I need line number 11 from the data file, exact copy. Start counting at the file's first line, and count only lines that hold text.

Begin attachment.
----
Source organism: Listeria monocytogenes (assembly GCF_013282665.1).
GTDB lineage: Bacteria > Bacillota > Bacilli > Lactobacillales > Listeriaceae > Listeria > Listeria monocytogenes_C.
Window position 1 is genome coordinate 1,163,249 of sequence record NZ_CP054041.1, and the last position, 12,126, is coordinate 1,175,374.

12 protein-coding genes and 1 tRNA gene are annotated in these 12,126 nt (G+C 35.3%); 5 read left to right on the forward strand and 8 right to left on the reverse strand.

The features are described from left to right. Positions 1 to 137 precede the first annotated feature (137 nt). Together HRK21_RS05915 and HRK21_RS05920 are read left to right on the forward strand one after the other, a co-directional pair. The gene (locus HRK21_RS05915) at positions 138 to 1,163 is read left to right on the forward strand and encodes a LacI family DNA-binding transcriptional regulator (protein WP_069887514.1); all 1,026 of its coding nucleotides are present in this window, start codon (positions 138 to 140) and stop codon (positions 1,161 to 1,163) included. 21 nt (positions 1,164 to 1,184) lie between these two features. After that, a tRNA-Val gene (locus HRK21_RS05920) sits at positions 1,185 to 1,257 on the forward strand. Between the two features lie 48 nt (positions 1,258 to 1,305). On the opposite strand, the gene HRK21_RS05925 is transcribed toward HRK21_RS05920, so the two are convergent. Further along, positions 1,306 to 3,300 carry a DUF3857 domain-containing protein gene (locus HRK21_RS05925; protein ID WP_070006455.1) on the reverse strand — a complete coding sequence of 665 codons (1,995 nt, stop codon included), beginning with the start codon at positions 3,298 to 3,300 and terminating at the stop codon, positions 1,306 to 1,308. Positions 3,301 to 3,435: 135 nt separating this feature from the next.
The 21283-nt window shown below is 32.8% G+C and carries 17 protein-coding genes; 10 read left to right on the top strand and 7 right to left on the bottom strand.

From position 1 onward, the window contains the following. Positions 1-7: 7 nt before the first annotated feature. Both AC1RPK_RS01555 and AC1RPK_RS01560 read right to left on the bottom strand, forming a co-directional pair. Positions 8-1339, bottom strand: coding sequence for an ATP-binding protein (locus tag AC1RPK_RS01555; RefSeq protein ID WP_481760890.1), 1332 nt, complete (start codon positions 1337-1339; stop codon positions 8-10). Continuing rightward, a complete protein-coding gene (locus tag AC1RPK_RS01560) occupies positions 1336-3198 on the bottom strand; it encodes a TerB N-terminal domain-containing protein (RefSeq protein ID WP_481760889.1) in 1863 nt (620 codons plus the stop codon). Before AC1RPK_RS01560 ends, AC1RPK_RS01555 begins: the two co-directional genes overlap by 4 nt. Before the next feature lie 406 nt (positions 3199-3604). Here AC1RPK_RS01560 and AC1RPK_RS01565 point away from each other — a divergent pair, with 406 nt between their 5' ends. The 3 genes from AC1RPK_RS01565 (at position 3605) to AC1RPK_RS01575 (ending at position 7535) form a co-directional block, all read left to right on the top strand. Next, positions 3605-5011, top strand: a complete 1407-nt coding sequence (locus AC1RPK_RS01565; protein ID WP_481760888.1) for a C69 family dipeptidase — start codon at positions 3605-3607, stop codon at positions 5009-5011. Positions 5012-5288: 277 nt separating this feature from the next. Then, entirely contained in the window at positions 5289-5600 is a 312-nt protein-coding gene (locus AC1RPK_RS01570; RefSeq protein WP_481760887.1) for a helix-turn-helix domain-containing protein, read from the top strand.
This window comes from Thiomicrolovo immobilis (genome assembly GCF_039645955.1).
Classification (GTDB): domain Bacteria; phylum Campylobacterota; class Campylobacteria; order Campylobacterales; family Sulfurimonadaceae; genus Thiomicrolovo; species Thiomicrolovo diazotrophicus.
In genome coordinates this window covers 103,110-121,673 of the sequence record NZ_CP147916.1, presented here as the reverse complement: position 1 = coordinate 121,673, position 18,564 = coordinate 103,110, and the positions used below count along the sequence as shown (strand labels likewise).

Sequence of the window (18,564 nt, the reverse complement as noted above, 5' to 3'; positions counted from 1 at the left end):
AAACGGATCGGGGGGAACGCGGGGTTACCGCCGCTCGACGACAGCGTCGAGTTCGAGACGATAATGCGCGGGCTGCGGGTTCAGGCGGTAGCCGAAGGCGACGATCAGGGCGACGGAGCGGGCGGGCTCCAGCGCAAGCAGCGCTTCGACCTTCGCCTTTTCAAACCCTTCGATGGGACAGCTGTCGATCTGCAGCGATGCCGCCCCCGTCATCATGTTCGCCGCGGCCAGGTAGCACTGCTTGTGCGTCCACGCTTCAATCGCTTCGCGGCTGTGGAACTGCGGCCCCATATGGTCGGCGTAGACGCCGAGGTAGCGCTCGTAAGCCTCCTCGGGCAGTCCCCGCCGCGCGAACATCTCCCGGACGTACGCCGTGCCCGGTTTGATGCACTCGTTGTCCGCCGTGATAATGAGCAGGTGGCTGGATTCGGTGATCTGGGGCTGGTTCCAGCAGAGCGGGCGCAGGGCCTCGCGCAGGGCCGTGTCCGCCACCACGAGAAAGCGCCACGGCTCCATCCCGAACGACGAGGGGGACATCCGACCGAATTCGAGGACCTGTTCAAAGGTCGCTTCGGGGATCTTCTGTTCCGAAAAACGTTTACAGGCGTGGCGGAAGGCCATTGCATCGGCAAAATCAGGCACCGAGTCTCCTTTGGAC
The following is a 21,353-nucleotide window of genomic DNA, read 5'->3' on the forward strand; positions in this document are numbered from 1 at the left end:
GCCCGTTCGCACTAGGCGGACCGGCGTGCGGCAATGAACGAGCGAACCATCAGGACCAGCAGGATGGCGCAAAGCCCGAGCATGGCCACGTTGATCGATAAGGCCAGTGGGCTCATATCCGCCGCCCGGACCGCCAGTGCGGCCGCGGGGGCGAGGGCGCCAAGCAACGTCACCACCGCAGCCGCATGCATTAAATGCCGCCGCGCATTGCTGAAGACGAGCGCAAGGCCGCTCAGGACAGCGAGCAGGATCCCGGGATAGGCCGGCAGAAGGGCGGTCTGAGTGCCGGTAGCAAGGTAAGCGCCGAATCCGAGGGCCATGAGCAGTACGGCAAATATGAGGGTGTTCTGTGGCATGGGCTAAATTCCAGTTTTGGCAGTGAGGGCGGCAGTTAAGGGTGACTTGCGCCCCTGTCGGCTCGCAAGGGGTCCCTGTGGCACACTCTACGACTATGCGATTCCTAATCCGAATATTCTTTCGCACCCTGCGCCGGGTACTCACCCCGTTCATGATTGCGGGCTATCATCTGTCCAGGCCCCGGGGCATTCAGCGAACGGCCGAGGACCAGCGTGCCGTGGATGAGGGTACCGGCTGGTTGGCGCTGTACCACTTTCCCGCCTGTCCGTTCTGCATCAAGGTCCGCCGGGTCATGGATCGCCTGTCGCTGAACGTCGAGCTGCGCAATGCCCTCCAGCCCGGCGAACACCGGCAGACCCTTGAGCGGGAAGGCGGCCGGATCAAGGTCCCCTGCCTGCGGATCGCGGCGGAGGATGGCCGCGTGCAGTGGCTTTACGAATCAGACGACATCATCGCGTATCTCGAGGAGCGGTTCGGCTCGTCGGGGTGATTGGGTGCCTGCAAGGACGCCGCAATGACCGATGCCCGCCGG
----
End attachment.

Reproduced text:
Sequence of the window (18,564 nt, the reverse complement as noted above, 5' to 3'; positions counted from 1 at the left end):